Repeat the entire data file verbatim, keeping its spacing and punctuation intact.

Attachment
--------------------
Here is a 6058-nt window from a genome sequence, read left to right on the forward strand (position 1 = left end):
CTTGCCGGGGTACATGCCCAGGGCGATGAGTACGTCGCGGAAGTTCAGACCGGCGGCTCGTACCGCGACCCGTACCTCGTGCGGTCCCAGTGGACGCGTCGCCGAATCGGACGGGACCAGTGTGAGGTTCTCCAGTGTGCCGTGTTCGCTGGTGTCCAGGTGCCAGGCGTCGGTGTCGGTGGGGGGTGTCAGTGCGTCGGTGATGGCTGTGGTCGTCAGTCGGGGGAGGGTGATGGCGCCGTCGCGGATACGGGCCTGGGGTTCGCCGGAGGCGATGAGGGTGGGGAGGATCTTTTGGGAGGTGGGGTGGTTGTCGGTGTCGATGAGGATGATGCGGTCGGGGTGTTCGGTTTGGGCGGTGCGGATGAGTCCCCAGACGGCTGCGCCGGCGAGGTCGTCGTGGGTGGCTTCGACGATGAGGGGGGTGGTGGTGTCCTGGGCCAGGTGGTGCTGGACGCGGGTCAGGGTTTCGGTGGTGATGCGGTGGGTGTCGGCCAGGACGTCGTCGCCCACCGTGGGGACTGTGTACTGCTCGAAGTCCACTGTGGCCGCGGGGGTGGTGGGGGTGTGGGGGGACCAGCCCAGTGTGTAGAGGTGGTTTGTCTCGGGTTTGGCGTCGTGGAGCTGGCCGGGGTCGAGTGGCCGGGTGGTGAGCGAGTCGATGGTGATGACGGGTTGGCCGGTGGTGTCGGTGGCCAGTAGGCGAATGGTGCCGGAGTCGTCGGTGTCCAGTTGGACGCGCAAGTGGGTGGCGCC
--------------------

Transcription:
Here is a 6058-nt window from a genome sequence, read left to right on the forward strand (position 1 = left end):
CTTGCCGGGGTACATGCCCAGGGCGATGAGTACGTCGCGGAAGTTCAGACCGGCGGCTCGTACCGCGACCCGTACCTCGTGCGGTCCCAGTGGACGCGTCGCCGAATCGGACGGGACCAGTGTGAGGTTCTCCAGTGTGCCGTGTTCGCTGGTGTCCAGGTGCCAGGCGTCGGTGTCGGTGGGGGGTGTCAGTGCGTCGGTGATGGCTGTGGTCGTCAGTCGGGGGAGGGTGATGGCGCCGTCGCGGATACGGGCCTGGGGTTCGCCGGAGGCGATGAGGGTGGGGAGGATCTTTTGGGAGGTGGGGTGGTTGTCGGTGTCGATGAGGATGATGCGGTCGGGGTGTTCGGTTTGGGCGGTGCGGATGAGTCCCCAGACGGCTGCGCCGGCGAGGTCGTCGTGGGTGGCTTCGACGATGAGGGGGGTGGTGGTGTCCTGGGCCAGGTGGTGCTGGACGCGGGTCAGGGTTTCGGTGGTGATGCGGTGGGTGTCGGCCAGGACGTCGTCGCCCACCGTGGGGACTGTGTACTGCTCGAAGTCCACTGTGGCCGCGGGGGTGGTGGGGGTGTGGGGGGACCAGCCCAGTGTGTAGAGGTGGTTTGTCTCGGGTTTGGCGTCGTGGAGCTGGCCGGGGTCGAGTGGCCGGGTGGTGAGCGAGTCGATGGTGATGACGGGTTGGCCGGTGGTGTCGGTGGCCAGTAGGCGAATGGTGCCGGAGTCGTCGGTGTCCAGTTGGACGCGCAAGTGGGTGGCGCC